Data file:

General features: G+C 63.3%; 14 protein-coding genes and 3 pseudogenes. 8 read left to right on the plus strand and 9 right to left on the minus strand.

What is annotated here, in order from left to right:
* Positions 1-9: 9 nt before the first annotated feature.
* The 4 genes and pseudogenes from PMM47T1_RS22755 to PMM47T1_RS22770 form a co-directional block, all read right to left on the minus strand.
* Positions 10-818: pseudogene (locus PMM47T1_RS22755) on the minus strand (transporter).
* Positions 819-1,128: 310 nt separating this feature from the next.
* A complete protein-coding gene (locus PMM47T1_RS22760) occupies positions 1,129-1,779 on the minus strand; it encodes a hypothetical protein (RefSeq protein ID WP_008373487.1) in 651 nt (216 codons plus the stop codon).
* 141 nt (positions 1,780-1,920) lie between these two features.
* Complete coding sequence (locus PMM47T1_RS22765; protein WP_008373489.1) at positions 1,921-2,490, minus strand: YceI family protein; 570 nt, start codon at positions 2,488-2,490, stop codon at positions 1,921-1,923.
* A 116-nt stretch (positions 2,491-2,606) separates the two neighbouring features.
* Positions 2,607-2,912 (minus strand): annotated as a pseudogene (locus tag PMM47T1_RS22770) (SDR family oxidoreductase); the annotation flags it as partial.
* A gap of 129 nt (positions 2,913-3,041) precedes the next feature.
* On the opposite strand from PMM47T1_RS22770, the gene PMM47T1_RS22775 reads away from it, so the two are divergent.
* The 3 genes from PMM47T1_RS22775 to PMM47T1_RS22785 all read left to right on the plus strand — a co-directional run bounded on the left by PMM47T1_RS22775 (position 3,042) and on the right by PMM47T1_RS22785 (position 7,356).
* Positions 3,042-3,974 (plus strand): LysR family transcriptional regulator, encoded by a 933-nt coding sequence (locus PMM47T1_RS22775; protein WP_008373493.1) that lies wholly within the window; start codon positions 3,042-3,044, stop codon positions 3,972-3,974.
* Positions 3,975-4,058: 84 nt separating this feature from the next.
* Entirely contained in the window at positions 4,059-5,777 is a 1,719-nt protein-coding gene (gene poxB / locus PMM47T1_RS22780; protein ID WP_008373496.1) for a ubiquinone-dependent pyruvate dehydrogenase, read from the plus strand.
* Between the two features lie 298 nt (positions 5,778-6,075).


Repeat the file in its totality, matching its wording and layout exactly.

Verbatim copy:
General features: G+C 63.3%; 14 protein-coding genes and 3 pseudogenes. 8 read left to right on the plus strand and 9 right to left on the minus strand.

What is annotated here, in order from left to right:
* Positions 1-9: 9 nt before the first annotated feature.
* The 4 genes and pseudogenes from PMM47T1_RS22755 to PMM47T1_RS22770 form a co-directional block, all read right to left on the minus strand.
* Positions 10-818: pseudogene (locus PMM47T1_RS22755) on the minus strand (transporter).
* Positions 819-1,128: 310 nt separating this feature from the next.
* A complete protein-coding gene (locus PMM47T1_RS22760) occupies positions 1,129-1,779 on the minus strand; it encodes a hypothetical protein (RefSeq protein ID WP_008373487.1) in 651 nt (216 codons plus the stop codon).
* 141 nt (positions 1,780-1,920) lie between these two features.
* Complete coding sequence (locus PMM47T1_RS22765; protein WP_008373489.1) at positions 1,921-2,490, minus strand: YceI family protein; 570 nt, start codon at positions 2,488-2,490, stop codon at positions 1,921-1,923.
* A 116-nt stretch (positions 2,491-2,606) separates the two neighbouring features.
* Positions 2,607-2,912 (minus strand): annotated as a pseudogene (locus tag PMM47T1_RS22770) (SDR family oxidoreductase); the annotation flags it as partial.
* A gap of 129 nt (positions 2,913-3,041) precedes the next feature.
* On the opposite strand from PMM47T1_RS22770, the gene PMM47T1_RS22775 reads away from it, so the two are divergent.
* The 3 genes from PMM47T1_RS22775 to PMM47T1_RS22785 all read left to right on the plus strand — a co-directional run bounded on the left by PMM47T1_RS22775 (position 3,042) and on the right by PMM47T1_RS22785 (position 7,356).
* Positions 3,042-3,974 (plus strand): LysR family transcriptional regulator, encoded by a 933-nt coding sequence (locus PMM47T1_RS22775; protein WP_008373493.1) that lies wholly within the window; start codon positions 3,042-3,044, stop codon positions 3,972-3,974.
* Positions 3,975-4,058: 84 nt separating this feature from the next.
* Entirely contained in the window at positions 4,059-5,777 is a 1,719-nt protein-coding gene (gene poxB / locus PMM47T1_RS22780; protein ID WP_008373496.1) for a ubiquinone-dependent pyruvate dehydrogenase, read from the plus strand.
* Between the two features lie 298 nt (positions 5,778-6,075).